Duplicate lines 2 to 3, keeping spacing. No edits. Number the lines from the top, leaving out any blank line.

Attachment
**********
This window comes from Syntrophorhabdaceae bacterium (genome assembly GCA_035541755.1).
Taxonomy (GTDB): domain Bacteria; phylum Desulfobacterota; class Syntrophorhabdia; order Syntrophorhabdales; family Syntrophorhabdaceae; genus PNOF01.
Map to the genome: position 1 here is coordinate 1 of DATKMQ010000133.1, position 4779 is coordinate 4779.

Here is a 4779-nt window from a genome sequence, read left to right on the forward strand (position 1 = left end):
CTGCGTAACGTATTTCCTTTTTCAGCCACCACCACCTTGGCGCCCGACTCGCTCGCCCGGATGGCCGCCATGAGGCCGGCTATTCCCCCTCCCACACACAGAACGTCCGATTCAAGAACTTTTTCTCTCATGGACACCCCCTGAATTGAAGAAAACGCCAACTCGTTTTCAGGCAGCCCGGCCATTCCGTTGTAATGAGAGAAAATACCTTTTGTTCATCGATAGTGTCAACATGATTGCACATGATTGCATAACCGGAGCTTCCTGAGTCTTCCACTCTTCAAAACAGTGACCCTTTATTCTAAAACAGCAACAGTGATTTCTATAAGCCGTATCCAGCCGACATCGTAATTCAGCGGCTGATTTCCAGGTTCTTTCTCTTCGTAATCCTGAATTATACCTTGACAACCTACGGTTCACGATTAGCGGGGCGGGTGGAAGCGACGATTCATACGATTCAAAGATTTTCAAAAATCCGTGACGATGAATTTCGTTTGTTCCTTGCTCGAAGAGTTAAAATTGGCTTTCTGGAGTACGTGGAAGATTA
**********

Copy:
Taxonomy (GTDB): domain Bacteria; phylum Desulfobacterota; class Syntrophorhabdia; order Syntrophorhabdales; family Syntrophorhabdaceae; genus PNOF01.
Map to the genome: position 1 here is coordinate 1 of DATKMQ010000133.1, position 4779 is coordinate 4779.